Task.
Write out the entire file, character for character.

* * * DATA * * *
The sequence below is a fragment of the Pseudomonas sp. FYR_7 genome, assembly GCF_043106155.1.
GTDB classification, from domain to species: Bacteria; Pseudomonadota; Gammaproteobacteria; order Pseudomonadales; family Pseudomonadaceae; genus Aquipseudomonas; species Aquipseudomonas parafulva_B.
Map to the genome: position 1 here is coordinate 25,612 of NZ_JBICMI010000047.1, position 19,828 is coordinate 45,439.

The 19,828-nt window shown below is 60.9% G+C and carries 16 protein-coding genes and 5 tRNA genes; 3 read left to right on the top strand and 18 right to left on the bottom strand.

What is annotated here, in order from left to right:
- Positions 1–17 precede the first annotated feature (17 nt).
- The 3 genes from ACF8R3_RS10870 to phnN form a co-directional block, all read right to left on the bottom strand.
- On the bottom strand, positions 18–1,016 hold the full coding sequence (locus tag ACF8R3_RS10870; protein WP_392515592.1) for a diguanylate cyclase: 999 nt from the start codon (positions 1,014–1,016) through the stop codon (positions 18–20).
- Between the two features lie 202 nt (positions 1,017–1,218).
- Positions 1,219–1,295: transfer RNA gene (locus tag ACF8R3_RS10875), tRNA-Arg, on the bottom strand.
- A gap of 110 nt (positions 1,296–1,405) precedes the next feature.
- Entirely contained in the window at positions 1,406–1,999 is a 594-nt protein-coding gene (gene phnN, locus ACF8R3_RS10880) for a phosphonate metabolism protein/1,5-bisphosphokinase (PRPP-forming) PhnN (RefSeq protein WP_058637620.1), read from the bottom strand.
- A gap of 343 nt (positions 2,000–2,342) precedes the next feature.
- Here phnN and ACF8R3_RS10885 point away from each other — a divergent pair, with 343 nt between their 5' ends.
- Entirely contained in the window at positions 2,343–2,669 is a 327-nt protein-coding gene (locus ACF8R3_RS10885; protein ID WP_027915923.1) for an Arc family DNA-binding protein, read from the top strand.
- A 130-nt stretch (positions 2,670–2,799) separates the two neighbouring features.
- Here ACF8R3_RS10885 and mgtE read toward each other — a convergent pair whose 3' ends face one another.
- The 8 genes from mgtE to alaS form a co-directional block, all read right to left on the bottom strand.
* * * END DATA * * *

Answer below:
The sequence below is a fragment of the Pseudomonas sp. FYR_7 genome, assembly GCF_043106155.1.
GTDB classification, from domain to species: Bacteria; Pseudomonadota; Gammaproteobacteria; order Pseudomonadales; family Pseudomonadaceae; genus Aquipseudomonas; species Aquipseudomonas parafulva_B.
Map to the genome: position 1 here is coordinate 25,612 of NZ_JBICMI010000047.1, position 19,828 is coordinate 45,439.

The 19,828-nt window shown below is 60.9% G+C and carries 16 protein-coding genes and 5 tRNA genes; 3 read left to right on the top strand and 18 right to left on the bottom strand.

What is annotated here, in order from left to right:
- Positions 1–17 precede the first annotated feature (17 nt).
- The 3 genes from ACF8R3_RS10870 to phnN form a co-directional block, all read right to left on the bottom strand.
- On the bottom strand, positions 18–1,016 hold the full coding sequence (locus tag ACF8R3_RS10870; protein WP_392515592.1) for a diguanylate cyclase: 999 nt from the start codon (positions 1,014–1,016) through the stop codon (positions 18–20).
- Between the two features lie 202 nt (positions 1,017–1,218).
- Positions 1,219–1,295: transfer RNA gene (locus tag ACF8R3_RS10875), tRNA-Arg, on the bottom strand.
- A gap of 110 nt (positions 1,296–1,405) precedes the next feature.
- Entirely contained in the window at positions 1,406–1,999 is a 594-nt protein-coding gene (gene phnN, locus ACF8R3_RS10880) for a phosphonate metabolism protein/1,5-bisphosphokinase (PRPP-forming) PhnN (RefSeq protein WP_058637620.1), read from the bottom strand.
- A gap of 343 nt (positions 2,000–2,342) precedes the next feature.
- Here phnN and ACF8R3_RS10885 point away from each other — a divergent pair, with 343 nt between their 5' ends.
- Entirely contained in the window at positions 2,343–2,669 is a 327-nt protein-coding gene (locus ACF8R3_RS10885; protein ID WP_027915923.1) for an Arc family DNA-binding protein, read from the top strand.
- A 130-nt stretch (positions 2,670–2,799) separates the two neighbouring features.
- Here ACF8R3_RS10885 and mgtE read toward each other — a convergent pair whose 3' ends face one another.
- The 8 genes from mgtE to alaS form a co-directional block, all read right to left on the bottom strand.